Art of Time Ensemble’s “Vive La DiF’rance” reviewed by Stanley Fefferman

Saturday, December 13, 2008, Enwave Theatre, Toronto

The pianist, Andrew Burashko, sits at the dimly lit piano with his back to the audience and begins playing with delicate sweetness the melancholic opening bars of Cesar Franck’s “Prelude, Fugue, and Variation, Op. 18”.  The graceful melody floats up from his right hand balanced by the quietly voiced accompaniment from his left. A shadow on the stage separates itself from the darkness: Peggy Baker, though prone and motionless, gets our attention. She rises, circles herself, the stage, the piano, and takes up a perch on the edge of the piano bench. Andrew stops playing, turns to face the audience, gets up to leaves the stage, hesitates, comes back, and immerses himself in the wistful simplicity of the ‘Prelude.’ For the next seven minutes, as he executes a stark, ruminative Bachian fugue followed by a set of variations evanescent as the twinkle of starlight on rippling waters, Ms. Baker’s distraught spirit takes refuge in an array of contortions and embraces, until, as a finale, the pianist extends the hand of acceptance to her. Is she his affliction or his emanation? Does their question shape the performance or deform it? Anything is possible.

The dramatic possibilities of love and solitude continue to be explored, this time without the edge of distracting from the beauty of music excellently played, when Yegor Dyachkov joins his cello to Burashko’s piano for Debussy’s “Sonata for Cello and Piano.” Originally entitled “Pierrot fait fou avec la lune,” the ‘Prologue’s’ introductory fanfare on piano presents Pierrot singing and playing the guitar. Mr. Dyachkov’s cello follows with a slow lament, remarkable for the depth and intensity of feeling he shows throughout this performance. The piano throughout maintains an accompanying role that nonetheless reveals the sensitivity and rhythmic precision of Mr. Burashko’s art.

The ‘Sérénade’ shows the moonstruck Pierrot’s agitation and distraction. In the cello’s pizzicato, you can imagine Segovia’s guitar, and from the walking piano’s sometimes weird chords, you can imagine Picasso’s drooping blue and earthy Harlequin. Altogether, I found the dramatic interplay of this piano and cello duo somewhat magical. Mr. Burashko mentioned an interesting point about Debussy, who is thought to be the founder of musical impressionism. The point was that Debussy denied any connection between his work and the work of the Impressionist painters who were his friends. The fact is, as I listened to this music, I visualized Modigliani and Picasso, not Monet. Debussy’s music, though intensely rooted in work of French composers past, Rameau, for instance, also seems to prophecy the music of Ravel and Poulenc that came after him. Perhaps Debussy was not only of his time, but ahead of his time.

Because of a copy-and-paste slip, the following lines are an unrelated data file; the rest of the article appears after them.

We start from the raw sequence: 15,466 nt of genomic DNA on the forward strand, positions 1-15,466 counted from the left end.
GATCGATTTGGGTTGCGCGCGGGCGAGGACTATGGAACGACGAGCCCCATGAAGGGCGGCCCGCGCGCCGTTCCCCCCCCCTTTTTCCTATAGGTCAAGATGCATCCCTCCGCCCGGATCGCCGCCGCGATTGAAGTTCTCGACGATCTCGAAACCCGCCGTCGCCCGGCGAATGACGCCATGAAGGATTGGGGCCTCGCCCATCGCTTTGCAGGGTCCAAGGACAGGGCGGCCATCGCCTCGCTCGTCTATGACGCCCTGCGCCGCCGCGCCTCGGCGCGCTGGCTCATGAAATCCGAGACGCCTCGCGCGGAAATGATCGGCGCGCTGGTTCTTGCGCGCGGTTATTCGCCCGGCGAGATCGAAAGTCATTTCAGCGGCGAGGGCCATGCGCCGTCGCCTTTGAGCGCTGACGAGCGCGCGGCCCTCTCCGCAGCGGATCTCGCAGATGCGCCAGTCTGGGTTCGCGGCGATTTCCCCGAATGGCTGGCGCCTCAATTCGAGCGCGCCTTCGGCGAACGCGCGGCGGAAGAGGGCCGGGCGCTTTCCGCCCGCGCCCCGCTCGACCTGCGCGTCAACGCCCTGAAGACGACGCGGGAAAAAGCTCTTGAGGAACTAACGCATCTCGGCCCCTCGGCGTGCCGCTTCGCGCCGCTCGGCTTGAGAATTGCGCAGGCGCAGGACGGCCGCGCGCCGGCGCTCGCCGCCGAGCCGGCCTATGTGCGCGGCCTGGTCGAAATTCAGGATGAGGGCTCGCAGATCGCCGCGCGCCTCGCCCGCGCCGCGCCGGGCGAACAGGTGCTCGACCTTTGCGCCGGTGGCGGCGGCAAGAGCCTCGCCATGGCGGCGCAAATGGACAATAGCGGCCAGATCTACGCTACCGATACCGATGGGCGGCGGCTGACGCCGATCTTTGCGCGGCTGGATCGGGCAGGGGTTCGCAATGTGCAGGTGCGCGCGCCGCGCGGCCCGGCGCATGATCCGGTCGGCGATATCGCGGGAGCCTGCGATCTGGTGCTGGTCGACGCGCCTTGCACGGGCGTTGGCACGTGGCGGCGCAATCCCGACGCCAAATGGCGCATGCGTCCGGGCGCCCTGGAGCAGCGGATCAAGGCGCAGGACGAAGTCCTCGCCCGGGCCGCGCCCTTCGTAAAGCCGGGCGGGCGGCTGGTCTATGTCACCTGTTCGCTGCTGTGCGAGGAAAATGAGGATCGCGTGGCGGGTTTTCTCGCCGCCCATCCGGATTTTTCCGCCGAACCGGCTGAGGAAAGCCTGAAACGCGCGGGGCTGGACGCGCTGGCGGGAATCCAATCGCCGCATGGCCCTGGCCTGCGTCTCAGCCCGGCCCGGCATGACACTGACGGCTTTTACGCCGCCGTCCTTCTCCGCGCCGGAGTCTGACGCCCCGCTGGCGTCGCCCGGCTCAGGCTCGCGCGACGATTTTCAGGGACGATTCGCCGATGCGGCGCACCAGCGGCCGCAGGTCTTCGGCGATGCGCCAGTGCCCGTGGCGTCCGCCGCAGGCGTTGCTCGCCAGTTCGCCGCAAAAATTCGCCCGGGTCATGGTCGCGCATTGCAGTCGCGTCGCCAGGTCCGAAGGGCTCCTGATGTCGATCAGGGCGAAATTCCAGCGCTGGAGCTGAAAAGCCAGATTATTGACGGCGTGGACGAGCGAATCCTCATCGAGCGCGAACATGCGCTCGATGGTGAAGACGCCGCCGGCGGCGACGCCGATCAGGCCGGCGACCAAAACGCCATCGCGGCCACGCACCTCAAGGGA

The music of Olivier Messiaen takes us to his “Quartet For The End of Time,” a piece worthy of its frequent performances in this centennial year of the composer’s birth. James Campbell and Steven Sitarski respectively join clarinet and violin to piano and cello for a very respectable and in some sense unique account of this cosmic piece of music. Although clarinet and cello get the main virtuoso parts that indeed earn a big ‘WOW’ for their contribution, what most impressed me was the tightly laminated unison of the ensemble playing, led through a range of shifts both subtle and wide ranging, by the piano. Perhaps that’s how it happened at the première when Messiaen sat with frozen fingers on a damaged keyboard in the Nazi prison camp where he wrote this work in 1941.

Franck, Debussy, Messiaen: the fourth Francophone composer saluted this evening is the Belgian-born Jacques Brel. Jonathan Goldsmith (piano), Rob Piltch (guitar), George Koller (bass), and Hugh Marsh (violin) put their shining heads together behind vocalist Martin Tielli in three of Brel’s songs including “ If You Go Away,” “Next,” and one about the monstrous parental family Brel left behind in Belgium when he went to Paris.
The ensemble’s arrangements are marvelous. Tielli’s performance persona is totally out there as he contorts to find expression for the music in his voice, phrasing and postures. He sang “If You Go Away” in a scratchy, breathy falsetto accompanied by grotesquely introverted gestures that emphasized the neurotic side of the character. During the next two songs my mind went to Don Martin’s cartoons for Mad Magazine, if anyone still knows what that was about. I suppose it suggests another way to be a weird Pierrot. Vive La DiF’rance.

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